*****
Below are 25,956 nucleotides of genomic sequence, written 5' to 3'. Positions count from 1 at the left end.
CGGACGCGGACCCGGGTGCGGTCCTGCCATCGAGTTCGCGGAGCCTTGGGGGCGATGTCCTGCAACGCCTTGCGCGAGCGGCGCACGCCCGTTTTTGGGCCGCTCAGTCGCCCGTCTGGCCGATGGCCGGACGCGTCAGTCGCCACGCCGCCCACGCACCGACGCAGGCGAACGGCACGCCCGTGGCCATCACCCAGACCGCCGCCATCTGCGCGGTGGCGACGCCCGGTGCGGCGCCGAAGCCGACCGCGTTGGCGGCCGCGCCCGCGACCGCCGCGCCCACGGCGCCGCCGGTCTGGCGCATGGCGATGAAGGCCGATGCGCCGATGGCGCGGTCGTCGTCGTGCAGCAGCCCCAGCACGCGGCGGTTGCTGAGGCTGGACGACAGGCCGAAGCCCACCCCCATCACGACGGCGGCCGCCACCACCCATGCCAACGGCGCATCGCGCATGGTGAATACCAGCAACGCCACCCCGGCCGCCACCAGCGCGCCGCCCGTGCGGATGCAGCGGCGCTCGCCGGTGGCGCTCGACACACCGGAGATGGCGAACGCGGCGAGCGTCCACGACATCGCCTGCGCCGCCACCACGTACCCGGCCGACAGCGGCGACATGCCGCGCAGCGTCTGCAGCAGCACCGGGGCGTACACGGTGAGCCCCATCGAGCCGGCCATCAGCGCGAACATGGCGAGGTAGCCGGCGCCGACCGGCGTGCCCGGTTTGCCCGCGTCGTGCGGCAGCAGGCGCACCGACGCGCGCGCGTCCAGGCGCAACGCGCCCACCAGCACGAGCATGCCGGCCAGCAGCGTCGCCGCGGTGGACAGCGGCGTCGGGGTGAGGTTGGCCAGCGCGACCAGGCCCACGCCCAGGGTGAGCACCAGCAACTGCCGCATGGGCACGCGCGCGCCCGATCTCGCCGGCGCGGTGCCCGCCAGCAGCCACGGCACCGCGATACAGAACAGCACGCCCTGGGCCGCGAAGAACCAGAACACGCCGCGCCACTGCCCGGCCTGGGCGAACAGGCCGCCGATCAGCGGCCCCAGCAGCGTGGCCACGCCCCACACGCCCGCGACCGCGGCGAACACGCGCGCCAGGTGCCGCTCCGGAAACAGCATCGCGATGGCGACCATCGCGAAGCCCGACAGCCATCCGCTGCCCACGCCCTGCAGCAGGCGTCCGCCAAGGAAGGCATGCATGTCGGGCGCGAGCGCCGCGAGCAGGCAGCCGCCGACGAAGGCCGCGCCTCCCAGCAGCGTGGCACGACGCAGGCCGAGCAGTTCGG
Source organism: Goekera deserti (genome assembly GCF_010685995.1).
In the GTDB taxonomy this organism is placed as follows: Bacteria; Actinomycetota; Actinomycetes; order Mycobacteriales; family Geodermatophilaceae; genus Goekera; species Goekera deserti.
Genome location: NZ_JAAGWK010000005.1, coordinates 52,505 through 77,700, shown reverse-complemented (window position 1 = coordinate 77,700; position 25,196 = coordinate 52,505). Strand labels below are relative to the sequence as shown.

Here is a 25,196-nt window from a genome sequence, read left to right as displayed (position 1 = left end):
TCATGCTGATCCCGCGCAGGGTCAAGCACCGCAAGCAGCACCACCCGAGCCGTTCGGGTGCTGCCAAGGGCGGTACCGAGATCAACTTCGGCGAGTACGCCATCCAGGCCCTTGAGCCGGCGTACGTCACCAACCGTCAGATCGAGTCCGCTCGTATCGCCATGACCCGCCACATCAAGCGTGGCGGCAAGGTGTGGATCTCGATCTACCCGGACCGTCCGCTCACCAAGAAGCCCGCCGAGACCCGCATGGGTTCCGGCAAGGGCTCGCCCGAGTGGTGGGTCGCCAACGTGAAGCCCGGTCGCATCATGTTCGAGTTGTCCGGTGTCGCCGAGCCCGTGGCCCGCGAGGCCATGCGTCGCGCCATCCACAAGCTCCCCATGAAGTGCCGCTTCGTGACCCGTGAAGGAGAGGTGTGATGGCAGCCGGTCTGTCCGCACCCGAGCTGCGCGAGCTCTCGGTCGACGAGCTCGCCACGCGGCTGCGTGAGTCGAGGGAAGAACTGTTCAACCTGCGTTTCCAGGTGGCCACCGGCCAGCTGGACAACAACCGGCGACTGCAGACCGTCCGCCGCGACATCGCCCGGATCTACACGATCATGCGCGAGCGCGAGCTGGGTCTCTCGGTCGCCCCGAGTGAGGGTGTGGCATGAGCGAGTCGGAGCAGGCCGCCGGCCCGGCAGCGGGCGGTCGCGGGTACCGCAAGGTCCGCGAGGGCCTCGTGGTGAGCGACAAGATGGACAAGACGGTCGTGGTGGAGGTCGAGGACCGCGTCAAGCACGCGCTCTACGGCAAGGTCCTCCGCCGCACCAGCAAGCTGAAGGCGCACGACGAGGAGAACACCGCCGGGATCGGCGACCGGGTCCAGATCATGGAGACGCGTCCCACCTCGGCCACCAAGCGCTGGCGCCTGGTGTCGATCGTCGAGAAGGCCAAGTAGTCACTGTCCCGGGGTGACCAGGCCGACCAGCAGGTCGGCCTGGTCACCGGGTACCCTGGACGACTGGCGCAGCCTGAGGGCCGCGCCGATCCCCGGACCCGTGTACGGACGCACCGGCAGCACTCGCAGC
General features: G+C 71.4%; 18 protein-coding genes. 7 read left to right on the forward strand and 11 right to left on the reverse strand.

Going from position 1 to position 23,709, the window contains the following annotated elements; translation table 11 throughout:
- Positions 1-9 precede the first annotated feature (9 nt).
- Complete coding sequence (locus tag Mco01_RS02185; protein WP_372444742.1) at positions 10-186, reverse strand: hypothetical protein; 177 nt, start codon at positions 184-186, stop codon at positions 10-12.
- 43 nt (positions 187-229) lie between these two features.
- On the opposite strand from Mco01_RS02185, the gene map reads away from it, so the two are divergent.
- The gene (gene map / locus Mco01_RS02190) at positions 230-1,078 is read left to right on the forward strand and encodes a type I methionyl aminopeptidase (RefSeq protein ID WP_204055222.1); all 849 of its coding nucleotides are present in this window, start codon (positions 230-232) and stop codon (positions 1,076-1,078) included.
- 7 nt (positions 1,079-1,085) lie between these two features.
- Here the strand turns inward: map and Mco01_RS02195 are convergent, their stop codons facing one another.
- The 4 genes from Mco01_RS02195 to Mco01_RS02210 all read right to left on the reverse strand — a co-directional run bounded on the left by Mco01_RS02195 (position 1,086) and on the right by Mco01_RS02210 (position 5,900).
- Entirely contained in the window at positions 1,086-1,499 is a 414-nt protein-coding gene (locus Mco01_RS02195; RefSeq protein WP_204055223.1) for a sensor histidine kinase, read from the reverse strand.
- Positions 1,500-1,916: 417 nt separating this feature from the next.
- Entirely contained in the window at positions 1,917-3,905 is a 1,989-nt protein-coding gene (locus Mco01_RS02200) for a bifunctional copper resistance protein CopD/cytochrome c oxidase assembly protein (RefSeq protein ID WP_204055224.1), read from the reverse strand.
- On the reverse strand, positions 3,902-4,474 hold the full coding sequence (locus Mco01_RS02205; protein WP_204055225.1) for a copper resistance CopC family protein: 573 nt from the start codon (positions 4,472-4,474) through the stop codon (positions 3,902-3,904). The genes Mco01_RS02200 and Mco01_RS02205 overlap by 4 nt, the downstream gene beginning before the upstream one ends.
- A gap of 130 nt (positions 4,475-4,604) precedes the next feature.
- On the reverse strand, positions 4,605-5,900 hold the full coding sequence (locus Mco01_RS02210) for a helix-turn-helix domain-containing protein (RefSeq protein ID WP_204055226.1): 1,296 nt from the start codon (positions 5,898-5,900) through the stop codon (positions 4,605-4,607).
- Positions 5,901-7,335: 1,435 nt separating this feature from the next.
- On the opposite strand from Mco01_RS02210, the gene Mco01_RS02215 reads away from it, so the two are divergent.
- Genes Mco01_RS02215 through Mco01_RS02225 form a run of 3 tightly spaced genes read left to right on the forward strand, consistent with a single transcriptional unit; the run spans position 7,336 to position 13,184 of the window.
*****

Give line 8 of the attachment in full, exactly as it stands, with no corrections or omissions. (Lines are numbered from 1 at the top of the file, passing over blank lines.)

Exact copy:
General features: G+C 71.4%; 18 protein-coding genes. 7 read left to right on the forward strand and 11 right to left on the reverse strand.